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Old September 20th, 2014, 03:35 PM   #1
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What do you read from this Latin text?


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Old September 20th, 2014, 04:29 PM   #2

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I see the number 7... Filieoq is what I'm getting from it. Maybe it's a mangled version of filioque (and Son)?
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Old September 20th, 2014, 04:37 PM   #3
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This number 7 should be 'et'. But I'm real qurious to hear from medieval latinists.
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Old September 20th, 2014, 05:08 PM   #4

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Quote:
Originally Posted by JacekN View Post
This number 7 should be 'et'. But I'm real qurious to hear from medieval latinists.
Filioque means, in whole, and Son. There would be do et in such a case.
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Old September 20th, 2014, 06:00 PM   #5
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Strange that you see 'Filioque' in this text. Please explain.
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Old September 20th, 2014, 06:07 PM   #6

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Quote:
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Filioque means, in whole, and Son. There would be do et in such a case.
That's really wierd that you see filioque. I see 7 filii eoy, which would mean 7 sons and whatever eoy means in Medieval Latin.
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Old September 20th, 2014, 07:25 PM   #7

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I saw Fili, then Eoy, which I assumed to be a bastardisation of Filioque. It's most likely 7 filii, like Imperator said.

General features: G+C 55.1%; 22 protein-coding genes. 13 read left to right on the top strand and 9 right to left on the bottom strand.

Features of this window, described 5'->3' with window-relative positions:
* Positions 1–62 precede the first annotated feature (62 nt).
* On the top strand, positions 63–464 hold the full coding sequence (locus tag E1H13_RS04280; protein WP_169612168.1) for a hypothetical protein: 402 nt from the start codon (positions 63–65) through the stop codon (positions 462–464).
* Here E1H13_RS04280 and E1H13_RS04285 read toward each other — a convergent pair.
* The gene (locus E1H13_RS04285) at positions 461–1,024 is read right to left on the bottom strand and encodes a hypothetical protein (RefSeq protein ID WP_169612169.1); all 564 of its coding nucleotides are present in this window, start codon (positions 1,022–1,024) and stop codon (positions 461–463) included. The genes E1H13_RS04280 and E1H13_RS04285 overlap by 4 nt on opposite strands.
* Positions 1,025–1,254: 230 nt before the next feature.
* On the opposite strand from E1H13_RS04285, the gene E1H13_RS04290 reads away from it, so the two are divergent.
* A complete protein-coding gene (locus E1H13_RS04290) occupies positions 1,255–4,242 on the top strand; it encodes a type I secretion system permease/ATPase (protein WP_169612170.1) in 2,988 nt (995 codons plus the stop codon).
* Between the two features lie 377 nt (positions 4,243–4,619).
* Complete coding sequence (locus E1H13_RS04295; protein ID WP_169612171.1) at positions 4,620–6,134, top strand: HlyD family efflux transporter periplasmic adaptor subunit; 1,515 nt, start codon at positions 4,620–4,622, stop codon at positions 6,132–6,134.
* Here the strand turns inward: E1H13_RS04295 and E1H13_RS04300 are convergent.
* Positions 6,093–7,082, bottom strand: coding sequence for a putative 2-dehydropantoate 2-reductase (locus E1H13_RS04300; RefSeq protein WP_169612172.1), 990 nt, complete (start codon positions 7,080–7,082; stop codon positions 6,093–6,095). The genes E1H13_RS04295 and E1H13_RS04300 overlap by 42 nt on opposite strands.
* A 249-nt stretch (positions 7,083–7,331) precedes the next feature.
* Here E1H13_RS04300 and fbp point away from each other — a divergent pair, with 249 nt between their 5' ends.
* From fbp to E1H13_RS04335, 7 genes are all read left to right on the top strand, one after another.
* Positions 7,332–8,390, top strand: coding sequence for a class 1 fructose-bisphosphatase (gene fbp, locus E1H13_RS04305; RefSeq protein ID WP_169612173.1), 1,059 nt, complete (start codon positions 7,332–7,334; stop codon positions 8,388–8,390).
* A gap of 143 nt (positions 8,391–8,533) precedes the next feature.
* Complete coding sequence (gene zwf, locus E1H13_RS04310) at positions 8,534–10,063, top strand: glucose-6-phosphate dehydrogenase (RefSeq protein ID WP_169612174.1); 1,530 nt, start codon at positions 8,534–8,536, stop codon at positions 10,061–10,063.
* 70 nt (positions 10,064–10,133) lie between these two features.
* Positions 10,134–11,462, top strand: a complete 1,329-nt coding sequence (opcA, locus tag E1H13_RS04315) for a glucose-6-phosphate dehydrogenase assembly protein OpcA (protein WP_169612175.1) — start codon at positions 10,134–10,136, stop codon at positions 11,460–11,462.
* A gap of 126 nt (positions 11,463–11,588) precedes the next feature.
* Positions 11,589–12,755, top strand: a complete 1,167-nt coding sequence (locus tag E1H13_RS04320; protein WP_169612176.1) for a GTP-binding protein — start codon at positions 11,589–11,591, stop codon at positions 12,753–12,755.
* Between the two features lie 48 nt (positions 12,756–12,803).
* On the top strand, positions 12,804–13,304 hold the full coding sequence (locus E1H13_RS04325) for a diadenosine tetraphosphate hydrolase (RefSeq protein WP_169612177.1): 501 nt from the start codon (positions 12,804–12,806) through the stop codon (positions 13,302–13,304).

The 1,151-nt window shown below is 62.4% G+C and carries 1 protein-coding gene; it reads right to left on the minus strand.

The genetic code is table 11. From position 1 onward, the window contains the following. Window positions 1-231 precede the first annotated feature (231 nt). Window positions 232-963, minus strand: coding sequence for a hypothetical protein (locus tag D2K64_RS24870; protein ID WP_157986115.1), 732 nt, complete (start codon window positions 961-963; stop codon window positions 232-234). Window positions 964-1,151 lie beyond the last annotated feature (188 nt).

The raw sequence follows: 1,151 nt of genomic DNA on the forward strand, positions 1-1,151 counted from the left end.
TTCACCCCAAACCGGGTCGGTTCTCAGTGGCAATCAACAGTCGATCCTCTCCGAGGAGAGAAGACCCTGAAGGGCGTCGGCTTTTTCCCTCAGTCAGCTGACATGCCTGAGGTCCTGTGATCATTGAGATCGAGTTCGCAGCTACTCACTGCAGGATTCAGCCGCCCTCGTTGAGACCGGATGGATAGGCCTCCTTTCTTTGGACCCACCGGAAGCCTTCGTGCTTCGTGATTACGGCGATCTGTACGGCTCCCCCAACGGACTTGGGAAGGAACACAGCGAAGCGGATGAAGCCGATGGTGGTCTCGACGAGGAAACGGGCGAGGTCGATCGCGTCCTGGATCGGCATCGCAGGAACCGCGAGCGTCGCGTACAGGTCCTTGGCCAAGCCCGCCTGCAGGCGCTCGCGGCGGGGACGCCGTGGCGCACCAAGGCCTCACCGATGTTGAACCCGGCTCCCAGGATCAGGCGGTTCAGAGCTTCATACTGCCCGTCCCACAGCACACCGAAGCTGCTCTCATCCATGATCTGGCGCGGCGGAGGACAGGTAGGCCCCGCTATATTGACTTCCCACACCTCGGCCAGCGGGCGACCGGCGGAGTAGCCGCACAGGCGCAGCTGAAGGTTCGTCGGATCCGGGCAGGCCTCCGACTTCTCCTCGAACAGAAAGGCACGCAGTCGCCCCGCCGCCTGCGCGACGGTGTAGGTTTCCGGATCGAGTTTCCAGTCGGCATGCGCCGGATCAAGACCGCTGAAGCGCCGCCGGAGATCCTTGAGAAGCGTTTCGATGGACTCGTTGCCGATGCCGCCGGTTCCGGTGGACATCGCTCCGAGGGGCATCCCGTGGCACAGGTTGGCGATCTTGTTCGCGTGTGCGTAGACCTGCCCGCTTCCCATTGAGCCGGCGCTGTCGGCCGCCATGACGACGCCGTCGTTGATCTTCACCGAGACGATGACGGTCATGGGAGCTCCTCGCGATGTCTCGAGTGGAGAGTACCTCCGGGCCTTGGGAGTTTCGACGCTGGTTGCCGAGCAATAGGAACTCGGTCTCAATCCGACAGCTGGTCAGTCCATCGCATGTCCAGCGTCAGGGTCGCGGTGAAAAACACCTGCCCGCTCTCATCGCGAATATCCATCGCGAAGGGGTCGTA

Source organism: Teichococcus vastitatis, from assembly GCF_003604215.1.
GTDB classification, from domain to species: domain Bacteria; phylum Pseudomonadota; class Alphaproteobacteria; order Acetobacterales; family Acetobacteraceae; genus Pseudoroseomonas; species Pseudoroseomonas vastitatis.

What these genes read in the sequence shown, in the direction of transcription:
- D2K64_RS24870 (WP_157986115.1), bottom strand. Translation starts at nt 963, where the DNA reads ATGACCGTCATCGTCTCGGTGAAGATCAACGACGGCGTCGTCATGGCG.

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Old September 20th, 2014, 07:33 PM   #8

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I saw Fili, then Eoy, which I assumed to be a bastardisation of Filioque. It's most likely 7 filii, like Imperator said.
Interesting thought. However, assuming that the mark in the front is indeed a 7, it would have to be nominative plural filii because filio is the singular ablative or dative.
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Old September 21st, 2014, 01:27 PM   #9
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Again, that '7' is 'et'. That's clear from the rest of the text. I have included a small portion of it, as I don't want the rest to dictate the meaning you get from context. I am very much interested in understanding the word that follows 'filii'. It does appear to be a pronoun but I would like to stay quiet and hear from someone who knows Latin well enough to recognize this. If this is a shortcut or bastardisation of some kind, please explain.
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Old September 21st, 2014, 07:05 PM   #10

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Quote:
Originally Posted by JacekN View Post
Again, that '7' is 'et'. That's clear from the rest of the text. I have included a small portion of it, as I don't want the rest to dictate the meaning you get from context. I am very much interested in understanding the word that follows 'filii'. It does appear to be a pronoun but I would like to stay quiet and hear from someone who knows Latin well enough to recognize this. If this is a shortcut or bastardisation of some kind, please explain.
I would agree that the eoy is probably a bastardization of a pronoun, but that's all I can say.
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